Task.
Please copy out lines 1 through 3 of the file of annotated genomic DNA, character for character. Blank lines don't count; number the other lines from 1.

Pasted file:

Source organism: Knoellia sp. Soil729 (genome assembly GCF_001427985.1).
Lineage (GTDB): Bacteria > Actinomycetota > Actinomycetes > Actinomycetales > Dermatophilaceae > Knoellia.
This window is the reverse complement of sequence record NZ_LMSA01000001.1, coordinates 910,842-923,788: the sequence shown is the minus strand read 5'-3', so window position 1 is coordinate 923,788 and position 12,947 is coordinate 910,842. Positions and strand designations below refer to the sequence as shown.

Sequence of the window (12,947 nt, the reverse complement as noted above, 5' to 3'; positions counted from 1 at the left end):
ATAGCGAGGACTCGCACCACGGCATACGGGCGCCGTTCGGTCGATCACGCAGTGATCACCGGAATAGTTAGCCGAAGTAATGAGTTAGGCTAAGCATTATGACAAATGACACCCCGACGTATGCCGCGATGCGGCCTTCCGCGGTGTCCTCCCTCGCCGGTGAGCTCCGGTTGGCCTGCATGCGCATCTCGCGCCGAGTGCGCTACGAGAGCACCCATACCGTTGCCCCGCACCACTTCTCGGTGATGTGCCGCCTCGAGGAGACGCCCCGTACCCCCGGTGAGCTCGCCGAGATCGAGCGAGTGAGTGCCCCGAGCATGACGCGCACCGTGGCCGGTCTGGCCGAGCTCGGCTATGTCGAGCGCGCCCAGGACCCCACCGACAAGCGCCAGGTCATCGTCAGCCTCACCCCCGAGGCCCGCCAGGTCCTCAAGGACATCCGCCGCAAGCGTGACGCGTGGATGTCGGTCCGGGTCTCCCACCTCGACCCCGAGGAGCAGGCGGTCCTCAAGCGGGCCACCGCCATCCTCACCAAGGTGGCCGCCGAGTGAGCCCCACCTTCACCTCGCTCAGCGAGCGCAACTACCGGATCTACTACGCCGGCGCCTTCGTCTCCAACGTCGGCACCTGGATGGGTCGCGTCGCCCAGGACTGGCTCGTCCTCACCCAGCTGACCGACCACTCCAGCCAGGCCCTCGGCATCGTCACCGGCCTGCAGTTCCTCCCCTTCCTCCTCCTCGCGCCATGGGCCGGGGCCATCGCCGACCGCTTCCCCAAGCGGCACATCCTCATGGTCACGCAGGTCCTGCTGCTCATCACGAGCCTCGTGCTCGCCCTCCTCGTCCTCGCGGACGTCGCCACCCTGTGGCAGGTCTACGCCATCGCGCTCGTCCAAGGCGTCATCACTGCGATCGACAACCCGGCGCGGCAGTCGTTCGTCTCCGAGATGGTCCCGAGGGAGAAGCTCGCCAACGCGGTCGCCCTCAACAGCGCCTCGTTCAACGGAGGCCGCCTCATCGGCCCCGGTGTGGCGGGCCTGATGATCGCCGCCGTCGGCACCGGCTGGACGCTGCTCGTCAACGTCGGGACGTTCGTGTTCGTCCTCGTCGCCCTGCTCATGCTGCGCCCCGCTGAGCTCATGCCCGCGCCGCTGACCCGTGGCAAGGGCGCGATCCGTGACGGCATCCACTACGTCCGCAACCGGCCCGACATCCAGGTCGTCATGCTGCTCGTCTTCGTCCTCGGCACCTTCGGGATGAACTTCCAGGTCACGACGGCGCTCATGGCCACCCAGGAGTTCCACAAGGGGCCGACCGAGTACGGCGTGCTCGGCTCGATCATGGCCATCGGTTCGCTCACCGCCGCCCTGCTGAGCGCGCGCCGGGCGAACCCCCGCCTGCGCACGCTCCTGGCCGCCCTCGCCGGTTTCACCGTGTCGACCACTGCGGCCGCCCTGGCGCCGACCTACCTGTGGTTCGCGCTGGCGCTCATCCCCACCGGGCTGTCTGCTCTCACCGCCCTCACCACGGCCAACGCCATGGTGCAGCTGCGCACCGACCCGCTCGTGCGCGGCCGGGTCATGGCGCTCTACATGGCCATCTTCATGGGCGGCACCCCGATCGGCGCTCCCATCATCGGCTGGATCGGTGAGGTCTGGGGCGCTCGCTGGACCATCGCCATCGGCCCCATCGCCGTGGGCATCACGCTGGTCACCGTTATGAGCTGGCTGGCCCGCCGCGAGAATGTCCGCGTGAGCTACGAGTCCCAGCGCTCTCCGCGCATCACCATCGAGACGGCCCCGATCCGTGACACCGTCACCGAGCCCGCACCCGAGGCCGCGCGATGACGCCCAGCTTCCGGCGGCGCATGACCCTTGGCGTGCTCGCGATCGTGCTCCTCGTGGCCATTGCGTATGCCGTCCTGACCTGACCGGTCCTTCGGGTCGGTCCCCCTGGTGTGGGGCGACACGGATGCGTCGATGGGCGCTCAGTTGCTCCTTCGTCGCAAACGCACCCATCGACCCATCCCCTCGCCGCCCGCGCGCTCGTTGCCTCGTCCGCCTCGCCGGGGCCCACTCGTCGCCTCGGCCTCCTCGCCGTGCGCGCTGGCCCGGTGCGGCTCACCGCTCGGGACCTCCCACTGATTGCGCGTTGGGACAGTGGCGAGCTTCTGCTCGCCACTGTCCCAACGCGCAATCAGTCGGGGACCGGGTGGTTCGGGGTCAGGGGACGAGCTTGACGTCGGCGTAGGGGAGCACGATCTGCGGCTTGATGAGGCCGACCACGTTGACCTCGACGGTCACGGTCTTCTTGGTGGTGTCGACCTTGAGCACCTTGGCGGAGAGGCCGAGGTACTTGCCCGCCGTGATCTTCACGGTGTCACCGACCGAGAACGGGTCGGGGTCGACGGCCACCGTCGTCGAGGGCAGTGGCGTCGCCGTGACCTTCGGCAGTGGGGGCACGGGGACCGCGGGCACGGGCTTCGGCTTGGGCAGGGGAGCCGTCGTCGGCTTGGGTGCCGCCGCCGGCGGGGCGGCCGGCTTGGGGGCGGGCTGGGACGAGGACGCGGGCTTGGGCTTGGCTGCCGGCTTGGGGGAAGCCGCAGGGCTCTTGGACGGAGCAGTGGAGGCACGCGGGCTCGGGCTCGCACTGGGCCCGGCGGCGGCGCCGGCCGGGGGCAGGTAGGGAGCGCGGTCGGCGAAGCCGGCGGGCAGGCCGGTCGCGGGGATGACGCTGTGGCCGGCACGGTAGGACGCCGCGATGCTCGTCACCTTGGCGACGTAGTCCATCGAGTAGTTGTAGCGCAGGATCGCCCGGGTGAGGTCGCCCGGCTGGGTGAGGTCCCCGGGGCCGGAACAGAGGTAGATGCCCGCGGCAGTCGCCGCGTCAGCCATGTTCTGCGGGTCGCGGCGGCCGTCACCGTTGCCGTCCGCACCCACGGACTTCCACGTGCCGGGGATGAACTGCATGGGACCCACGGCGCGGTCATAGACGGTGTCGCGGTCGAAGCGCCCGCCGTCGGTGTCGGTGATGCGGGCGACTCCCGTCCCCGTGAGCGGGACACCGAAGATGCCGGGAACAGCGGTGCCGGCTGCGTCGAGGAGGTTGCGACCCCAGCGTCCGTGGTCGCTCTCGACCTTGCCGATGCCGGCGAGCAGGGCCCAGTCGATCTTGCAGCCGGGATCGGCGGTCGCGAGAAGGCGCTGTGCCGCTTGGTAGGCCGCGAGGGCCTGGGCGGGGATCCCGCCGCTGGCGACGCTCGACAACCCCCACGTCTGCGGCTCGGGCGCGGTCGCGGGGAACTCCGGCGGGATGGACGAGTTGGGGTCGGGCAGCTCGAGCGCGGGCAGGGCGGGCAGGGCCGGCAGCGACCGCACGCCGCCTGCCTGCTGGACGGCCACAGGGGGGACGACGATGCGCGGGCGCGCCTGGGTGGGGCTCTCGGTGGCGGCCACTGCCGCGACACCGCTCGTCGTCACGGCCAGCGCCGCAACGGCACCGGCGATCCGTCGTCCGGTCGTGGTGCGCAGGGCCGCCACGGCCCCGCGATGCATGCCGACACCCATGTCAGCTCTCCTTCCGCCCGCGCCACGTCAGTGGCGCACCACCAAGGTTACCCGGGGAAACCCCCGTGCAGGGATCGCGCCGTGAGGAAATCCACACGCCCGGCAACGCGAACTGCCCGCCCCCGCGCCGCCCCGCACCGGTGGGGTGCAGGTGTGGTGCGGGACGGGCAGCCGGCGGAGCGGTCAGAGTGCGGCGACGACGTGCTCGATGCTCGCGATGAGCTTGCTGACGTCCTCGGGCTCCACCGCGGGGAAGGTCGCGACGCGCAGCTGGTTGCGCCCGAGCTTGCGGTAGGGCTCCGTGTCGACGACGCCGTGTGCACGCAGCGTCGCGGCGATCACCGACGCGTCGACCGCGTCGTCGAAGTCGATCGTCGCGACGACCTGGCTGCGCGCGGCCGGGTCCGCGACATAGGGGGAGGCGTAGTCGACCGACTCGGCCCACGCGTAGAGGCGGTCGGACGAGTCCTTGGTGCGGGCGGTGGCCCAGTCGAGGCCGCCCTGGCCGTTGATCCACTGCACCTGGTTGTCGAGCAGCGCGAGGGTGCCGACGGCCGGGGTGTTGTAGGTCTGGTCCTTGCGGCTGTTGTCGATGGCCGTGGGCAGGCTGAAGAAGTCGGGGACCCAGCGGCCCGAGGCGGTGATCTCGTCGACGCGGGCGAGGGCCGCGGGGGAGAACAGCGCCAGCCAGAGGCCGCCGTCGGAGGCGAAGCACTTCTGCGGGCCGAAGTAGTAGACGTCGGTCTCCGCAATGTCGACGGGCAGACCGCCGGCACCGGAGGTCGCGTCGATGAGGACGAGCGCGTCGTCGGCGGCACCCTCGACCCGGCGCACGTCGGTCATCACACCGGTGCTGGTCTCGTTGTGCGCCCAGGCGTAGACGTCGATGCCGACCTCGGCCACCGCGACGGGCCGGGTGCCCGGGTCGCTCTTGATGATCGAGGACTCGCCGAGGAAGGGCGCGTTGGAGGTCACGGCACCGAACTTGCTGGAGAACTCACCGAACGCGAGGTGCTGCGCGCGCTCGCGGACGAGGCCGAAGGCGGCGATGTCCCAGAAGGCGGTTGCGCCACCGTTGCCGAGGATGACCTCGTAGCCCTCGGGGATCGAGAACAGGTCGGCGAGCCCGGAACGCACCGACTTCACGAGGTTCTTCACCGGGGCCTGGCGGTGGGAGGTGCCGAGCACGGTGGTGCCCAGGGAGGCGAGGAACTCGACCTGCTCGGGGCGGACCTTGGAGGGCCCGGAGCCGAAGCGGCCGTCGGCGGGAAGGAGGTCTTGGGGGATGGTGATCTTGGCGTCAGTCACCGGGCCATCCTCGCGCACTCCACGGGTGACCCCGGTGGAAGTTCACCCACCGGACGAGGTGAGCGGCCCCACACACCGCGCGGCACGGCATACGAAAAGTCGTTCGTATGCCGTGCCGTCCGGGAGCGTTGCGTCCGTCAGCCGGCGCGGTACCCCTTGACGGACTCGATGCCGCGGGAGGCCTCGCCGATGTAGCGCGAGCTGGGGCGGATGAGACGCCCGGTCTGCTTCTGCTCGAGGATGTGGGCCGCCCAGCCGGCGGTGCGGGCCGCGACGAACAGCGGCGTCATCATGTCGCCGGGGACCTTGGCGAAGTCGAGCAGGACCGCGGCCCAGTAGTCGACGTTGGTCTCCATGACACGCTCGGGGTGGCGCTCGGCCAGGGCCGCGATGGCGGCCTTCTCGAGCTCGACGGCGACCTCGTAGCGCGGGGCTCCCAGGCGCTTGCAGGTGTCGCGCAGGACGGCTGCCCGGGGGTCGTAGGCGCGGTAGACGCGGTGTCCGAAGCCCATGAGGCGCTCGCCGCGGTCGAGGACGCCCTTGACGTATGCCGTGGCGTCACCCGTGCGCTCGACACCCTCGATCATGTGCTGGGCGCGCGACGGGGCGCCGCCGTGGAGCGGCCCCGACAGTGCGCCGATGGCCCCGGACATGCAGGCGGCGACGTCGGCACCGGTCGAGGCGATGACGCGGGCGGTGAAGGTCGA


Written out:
Source organism: Knoellia sp. Soil729 (genome assembly GCF_001427985.1).
Lineage (GTDB): Bacteria > Actinomycetota > Actinomycetes > Actinomycetales > Dermatophilaceae > Knoellia.
This window is the reverse complement of sequence record NZ_LMSA01000001.1, coordinates 910,842-923,788: the sequence shown is the minus strand read 5'-3', so window position 1 is coordinate 923,788 and position 12,947 is coordinate 910,842. Positions and strand designations below refer to the sequence as shown.